NLM in Focus

We Clue You In about NLM Tours…and Invite You to Join Us!

Korean high school students in the computer room with Brian Szamborski, information technology specialist in the NLM Office of Computer and Communications Systems

In the span of a few months, the list of NLM tour guests may sound like a version of the board game “Clue.” Not Miss Scarlet in the conservatory, perhaps, but…

< Korean high school students in the computer room with Brian Szamborski, information technology specialist in the NLM Office of Computer and Communications Systems

> A family from Argentina at the main entrance of the Library. The pediatrician dad, holding a copy of NIH MedlinePlus magazine, wanted to visit the home of PubMed, the database in which his published article resides.

< Guests from China in the Visitor Center, fascinated by life-sized artworks based on the Visible Human Project. (And, yes, selfies were taken!)

> Physicians from 16 countries at the main entrance to the National Institutes of Health campus. Part of a State Department-sponsored program, several said that visiting NIH and NLM was something they had dreamed about for years.

< Tara Mowery, chief of NLM Visitor Operations, describing models of the Library’s past and present homes to visitors from the Uniformed Services University of the Health Sciences, Bethesda, Maryland.

> Krista Stracka, rare book cataloger in the History of Medicine Division, in HMD’s Incunabula Room, mesmerizes different generations with rare and ancient treasures.

< Howard University students in the Lister Hill Center lobby, lunching and learning with NLM staff before their tour.

v National Center for Biotechnology Information scientists Roxanne Yamashita and David Hurwitz in the Visitor Center with high school students from Allegany County, Maryland, discuss careers in science.

But wait, there’s more!

Welcome to the world of National Library of Medicine tours, where visitors come from every state in the US and from around the world. In fiscal year 2017, visitors representing 82 countries, from Afghanistan to Zimbabwe, came to tour NLM.                                                  

More than 3,100 people toured the Library last year and, with our new chief of NLM Visitor Operations, Tara Mowery, who started in July 2016 after being branch chief of the NIH Visitor Center, the number of guests continues to increase.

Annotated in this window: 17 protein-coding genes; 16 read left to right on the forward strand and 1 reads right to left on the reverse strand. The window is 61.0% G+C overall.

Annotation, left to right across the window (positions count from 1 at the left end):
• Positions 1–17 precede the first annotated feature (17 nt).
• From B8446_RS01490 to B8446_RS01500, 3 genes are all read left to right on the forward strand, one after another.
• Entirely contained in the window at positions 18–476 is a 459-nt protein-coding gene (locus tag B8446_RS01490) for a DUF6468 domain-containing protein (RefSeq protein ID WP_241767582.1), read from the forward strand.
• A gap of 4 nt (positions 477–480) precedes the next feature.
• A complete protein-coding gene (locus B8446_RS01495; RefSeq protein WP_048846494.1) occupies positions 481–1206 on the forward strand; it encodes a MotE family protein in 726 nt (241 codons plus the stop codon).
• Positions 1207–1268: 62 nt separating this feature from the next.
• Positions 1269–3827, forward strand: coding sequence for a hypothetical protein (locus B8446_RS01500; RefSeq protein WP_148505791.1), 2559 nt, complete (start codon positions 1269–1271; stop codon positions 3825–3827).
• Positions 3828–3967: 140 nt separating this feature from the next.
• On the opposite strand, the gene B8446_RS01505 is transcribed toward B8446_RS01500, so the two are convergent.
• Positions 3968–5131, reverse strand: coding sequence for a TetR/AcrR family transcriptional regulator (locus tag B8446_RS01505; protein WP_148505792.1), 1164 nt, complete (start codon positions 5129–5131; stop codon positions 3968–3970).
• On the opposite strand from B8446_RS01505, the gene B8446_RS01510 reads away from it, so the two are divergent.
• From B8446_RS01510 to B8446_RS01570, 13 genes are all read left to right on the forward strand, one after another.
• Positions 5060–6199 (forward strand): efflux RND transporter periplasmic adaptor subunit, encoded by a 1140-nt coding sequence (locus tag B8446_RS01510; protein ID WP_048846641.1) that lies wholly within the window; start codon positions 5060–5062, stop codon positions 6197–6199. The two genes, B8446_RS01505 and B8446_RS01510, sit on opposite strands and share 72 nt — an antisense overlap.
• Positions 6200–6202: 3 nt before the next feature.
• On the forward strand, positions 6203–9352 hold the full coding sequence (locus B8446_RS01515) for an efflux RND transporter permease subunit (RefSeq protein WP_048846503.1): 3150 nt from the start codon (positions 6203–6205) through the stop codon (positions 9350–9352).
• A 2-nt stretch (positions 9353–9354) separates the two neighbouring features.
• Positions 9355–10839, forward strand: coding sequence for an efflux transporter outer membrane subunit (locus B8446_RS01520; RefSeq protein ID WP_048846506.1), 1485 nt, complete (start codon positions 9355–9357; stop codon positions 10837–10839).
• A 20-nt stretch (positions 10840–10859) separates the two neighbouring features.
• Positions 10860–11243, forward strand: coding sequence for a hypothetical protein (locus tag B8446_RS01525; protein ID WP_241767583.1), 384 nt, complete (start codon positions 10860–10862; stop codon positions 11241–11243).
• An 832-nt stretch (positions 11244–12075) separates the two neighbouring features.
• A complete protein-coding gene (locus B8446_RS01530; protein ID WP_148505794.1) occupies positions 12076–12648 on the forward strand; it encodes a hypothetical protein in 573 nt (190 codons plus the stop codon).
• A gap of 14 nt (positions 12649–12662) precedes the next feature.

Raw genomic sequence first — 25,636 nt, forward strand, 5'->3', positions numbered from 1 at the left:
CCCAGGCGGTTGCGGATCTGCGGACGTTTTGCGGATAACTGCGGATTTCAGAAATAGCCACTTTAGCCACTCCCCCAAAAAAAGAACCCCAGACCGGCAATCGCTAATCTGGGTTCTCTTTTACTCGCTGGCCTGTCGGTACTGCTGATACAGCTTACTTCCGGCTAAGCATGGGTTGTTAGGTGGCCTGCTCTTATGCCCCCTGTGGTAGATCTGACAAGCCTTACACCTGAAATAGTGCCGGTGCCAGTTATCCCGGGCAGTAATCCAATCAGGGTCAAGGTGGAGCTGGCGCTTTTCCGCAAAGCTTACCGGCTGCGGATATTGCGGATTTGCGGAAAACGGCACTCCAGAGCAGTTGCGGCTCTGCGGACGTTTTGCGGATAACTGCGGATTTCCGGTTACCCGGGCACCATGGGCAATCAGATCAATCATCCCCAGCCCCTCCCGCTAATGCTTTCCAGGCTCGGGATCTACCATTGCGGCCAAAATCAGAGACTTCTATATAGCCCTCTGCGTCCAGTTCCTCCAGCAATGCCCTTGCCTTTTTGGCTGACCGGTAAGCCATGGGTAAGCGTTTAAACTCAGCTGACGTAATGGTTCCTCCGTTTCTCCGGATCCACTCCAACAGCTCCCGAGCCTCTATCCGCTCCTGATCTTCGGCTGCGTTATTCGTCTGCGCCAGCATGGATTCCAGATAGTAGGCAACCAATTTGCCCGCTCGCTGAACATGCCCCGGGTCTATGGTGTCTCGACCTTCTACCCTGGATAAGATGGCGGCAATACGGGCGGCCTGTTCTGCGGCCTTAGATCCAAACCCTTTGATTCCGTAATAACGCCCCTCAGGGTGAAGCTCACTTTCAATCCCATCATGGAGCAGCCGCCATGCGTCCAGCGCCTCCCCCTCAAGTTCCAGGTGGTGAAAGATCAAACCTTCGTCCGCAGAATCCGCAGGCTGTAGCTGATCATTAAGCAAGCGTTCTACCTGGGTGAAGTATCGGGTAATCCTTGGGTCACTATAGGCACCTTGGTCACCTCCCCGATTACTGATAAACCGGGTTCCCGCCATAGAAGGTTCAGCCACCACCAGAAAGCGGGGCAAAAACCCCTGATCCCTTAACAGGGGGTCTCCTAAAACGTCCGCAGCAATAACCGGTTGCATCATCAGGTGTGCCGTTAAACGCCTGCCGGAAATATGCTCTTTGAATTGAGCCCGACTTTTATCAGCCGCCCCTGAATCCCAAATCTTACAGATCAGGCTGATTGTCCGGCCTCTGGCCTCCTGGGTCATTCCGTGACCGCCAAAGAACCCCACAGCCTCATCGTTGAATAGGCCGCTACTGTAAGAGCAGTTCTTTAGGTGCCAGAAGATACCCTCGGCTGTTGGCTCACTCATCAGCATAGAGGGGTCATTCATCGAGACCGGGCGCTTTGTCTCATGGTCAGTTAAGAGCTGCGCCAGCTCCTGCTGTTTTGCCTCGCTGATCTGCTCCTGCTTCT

And who are these folks? They’re an A to Z listjust like the states and countries they are from. They include administrators, artists, attorneys, bibliographers, computer engineers, conference attendees, dieticians, educators, families, gardeners, grantees, historians, journalists, librarians, life-long learners, nurses, pharmacists, PhD candidates, physicians, public health experts, publishers, retirees, scientists, surgeons, veterinarians, and those who are just curious about the Library. (We’ve probably also welcomed some zoologists!)

What do they come to see?

Tara Mowery knows a good tour guide must be prepared for anything.

They come to learn more about the National Library of Medicine, the home of such marquee “brands” as PubMed, MedlinePlus, and NCBI, but they have no idea what awaits them! A typical tour may entail:

This sounds kind of cool. Can I go on an NLM tour, too?

Tours are available Monday through Friday (except federal holidays) at 1:30 pm and walk-ins are welcome. The basic tour lasts about an hour.

Busy at 1:30? No problem. Tours are available for individuals and groups weekdays between 8:30 am and 5:00 pm. Fill out the tour request form, and Tara Mowery will get back to you to arrange a time that works for you and your group. (Sorry, we are closed on weekends.)

What are they saying? Quotes from our visitors…

Such an amazing place—on such an inspiring campus.”  —Clinical informatics specialist, Northwell Health, a not-for-profit healthcare network based in Great Neck, New York

“Through your tour, I could reach one of my dreams, which was visit to NLM.” —Foreign exchange student at Columbia University

“I am sending a HUGE THANKS for the program you provided to our group. Our visit to the NLM has been one of the most popular activities so far in our program. Also, please pass our thanks to Dr. Greenberg for the tour of rare books. As you can probably imagine, the students couldn’t get enough of the books in Arabic.” —George Washington University International Medicine Programs

 

By Melanie Modlin, NLM in Focus writer